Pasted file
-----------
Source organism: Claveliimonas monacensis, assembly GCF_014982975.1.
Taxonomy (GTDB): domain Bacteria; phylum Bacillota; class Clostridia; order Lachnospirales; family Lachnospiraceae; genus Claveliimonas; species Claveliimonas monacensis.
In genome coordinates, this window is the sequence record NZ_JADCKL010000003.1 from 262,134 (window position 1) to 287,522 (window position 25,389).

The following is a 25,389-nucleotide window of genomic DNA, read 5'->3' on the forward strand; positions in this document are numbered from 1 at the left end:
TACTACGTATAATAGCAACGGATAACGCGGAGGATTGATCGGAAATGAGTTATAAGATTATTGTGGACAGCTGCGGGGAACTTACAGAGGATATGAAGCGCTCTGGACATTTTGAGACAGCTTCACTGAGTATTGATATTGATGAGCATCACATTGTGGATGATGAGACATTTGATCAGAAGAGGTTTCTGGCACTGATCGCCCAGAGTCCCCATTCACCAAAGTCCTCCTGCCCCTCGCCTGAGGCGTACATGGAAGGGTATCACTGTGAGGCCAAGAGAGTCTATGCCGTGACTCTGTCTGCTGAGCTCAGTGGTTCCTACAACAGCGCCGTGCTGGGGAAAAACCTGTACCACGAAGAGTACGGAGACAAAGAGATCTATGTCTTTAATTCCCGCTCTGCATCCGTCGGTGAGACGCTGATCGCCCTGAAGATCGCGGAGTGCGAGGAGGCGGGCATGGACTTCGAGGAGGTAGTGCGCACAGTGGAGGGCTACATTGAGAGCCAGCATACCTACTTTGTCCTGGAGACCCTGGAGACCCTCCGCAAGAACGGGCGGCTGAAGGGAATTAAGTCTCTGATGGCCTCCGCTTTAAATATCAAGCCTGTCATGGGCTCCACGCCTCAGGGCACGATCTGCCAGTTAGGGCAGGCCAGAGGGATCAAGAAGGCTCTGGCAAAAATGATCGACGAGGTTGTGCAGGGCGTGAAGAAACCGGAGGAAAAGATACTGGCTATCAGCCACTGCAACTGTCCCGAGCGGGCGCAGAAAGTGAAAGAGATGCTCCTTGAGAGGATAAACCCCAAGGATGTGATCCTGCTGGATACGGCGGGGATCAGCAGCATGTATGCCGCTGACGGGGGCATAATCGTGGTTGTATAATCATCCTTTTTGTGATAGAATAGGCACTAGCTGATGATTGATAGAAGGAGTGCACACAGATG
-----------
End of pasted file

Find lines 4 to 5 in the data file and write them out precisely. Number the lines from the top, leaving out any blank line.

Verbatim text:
The following is a 25,389-nucleotide window of genomic DNA, read 5'->3' on the forward strand; positions in this document are numbered from 1 at the left end:
TACTACGTATAATAGCAACGGATAACGCGGAGGATTGATCGGAAATGAGTTATAAGATTATTGTGGACAGCTGCGGGGAACTTACAGAGGATATGAAGCGCTCTGGACATTTTGAGACAGCTTCACTGAGTATTGATATTGATGAGCATCACATTGTGGATGATGAGACATTTGATCAGAAGAGGTTTCTGGCACTGATCGCCCAGAGTCCCCATTCACCAAAGTCCTCCTGCCCCTCGCCTGAGGCGTACATGGAAGGGTATCACTGTGAGGCCAAGAGAGTCTATGCCGTGACTCTGTCTGCTGAGCTCAGTGGTTCCTACAACAGCGCCGTGCTGGGGAAAAACCTGTACCACGAAGAGTACGGAGACAAAGAGATCTATGTCTTTAATTCCCGCTCTGCATCCGTCGGTGAGACGCTGATCGCCCTGAAGATCGCGGAGTGCGAGGAGGCGGGCATGGACTTCGAGGAGGTAGTGCGCACAGTGGAGGGCTACATTGAGAGCCAGCATACCTACTTTGTCCTGGAGACCCTGGAGACCCTCCGCAAGAACGGGCGGCTGAAGGGAATTAAGTCTCTGATGGCCTCCGCTTTAAATATCAAGCCTGTCATGGGCTCCACGCCTCAGGGCACGATCTGCCAGTTAGGGCAGGCCAGAGGGATCAAGAAGGCTCTGGCAAAAATGATCGACGAGGTTGTGCAGGGCGTGAAGAAACCGGAGGAAAAGATACTGGCTATCAGCCACTGCAACTGTCCCGAGCGGGCGCAGAAAGTGAAAGAGATGCTCCTTGAGAGGATAAACCCCAAGGATGTGATCCTGCTGGATACGGCGGGGATCAGCAGCATGTATGCCGCTGACGGGGGCATAATCGTGGTTGTATAATCATCCTTTTTGTGATAGAATAGGCACTAGCTGATGATTGATAGAAGGAGTGCACACAGATG